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Could Alcoa Command a Scarcity Premium after the Split?

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Scarcity premium

Alcoa (AA) has been proactive in controlling its costs to stay competitive in the subdued commodity pricing environment. While Alcoa has a decent position on the bauxite and alumina cost curves, the company’s aluminum operations were relatively high-cost.

However, Alcoa’s aluminum operations have now moved to the 38th percentile from the 51st percentile eight years ago due to curtailments of high-cost capacities. Alcoa’s cost positioning in bauxite and alumina is compelling. The company sits in the first quartile of the global cost curve in both of these businesses.

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Integrated producer

Alcoa also has a portfolio of casthouses, power generation capacity, and rolling mills. Integrated operations make Alcoa one of the few listed pure-play aluminum producers. Notably, most of the top aluminum producers are Chinese companies (ACH). Among other major producers, Rio Tinto (RIO) is a major aluminum producer. The company is mainly an iron ore play. Century Aluminum (CENX) doesn’t have an upstream business. Norsk Hydro (NHYDY) is one of the few publicly traded integrated aluminum producers.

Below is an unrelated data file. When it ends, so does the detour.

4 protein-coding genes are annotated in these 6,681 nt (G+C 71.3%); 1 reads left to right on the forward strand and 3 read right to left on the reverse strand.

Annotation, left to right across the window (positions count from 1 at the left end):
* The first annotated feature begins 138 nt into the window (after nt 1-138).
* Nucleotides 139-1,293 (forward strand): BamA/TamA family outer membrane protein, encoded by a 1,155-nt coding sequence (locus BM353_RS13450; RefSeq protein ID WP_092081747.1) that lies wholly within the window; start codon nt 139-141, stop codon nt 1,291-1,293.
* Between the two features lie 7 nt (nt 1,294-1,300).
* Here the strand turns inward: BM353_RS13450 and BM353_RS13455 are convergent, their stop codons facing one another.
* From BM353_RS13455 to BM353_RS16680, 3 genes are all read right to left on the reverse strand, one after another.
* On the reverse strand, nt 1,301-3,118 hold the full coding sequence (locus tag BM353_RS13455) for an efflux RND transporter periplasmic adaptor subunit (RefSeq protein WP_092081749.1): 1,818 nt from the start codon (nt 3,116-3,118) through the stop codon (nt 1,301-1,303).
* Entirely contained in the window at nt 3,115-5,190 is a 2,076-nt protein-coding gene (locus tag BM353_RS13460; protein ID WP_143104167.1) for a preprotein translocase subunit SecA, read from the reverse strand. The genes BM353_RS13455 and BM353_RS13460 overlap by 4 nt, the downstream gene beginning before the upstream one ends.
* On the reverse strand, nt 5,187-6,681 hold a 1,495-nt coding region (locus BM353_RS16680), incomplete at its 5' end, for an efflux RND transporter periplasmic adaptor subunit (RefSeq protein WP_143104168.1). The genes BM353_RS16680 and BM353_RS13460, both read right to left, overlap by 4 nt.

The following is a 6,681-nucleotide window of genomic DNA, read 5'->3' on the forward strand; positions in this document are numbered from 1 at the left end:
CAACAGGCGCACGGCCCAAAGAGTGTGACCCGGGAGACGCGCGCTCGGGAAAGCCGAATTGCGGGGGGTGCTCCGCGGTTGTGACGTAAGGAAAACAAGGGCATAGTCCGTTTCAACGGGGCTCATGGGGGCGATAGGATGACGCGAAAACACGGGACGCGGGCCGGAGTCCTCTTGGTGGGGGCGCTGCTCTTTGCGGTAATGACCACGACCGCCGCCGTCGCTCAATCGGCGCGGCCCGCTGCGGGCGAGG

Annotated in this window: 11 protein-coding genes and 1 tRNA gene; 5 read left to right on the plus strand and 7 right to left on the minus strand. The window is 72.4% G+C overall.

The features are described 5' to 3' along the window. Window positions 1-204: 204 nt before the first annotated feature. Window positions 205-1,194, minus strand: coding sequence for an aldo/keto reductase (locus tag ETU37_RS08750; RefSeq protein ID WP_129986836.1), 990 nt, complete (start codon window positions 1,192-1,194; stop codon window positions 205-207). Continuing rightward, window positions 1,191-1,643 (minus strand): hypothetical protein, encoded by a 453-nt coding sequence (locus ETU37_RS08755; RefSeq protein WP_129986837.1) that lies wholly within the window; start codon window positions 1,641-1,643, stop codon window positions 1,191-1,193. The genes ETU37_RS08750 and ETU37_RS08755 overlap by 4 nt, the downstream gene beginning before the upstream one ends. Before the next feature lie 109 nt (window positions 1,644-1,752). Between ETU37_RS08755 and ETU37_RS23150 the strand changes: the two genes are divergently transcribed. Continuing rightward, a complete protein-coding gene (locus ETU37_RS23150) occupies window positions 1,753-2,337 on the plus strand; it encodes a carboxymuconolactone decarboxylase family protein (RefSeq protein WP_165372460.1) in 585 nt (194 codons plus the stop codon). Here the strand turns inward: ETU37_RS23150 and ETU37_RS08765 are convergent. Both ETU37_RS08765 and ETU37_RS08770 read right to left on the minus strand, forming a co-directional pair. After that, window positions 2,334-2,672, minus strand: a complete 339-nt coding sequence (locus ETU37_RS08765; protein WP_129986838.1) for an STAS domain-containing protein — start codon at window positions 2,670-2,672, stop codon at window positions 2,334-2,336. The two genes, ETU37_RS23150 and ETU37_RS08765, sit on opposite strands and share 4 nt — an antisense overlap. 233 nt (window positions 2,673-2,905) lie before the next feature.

Scarcity premium for Alcoa?

US investors have few options to play the aluminum industry. Solely based on being a pure-play integrated aluminum producer, Alcoa could command a scarcity premium. However, would investors pay a premium to play the aluminum space that’s saddled with massive Chinese overcapacity? You can explore more about China’s overcapacity problem in Aluminum Supply: Chronic Overcapacity Is Here to Stay.

Although aluminum markets might be off their troughs, we might not see a quick turnaround soon. Read Alcoa Investors: Has the Commodity Cycle Turned Around? to explore this more.

You can visit Market Realist’s Aluminum page for ongoing updates on the industry.

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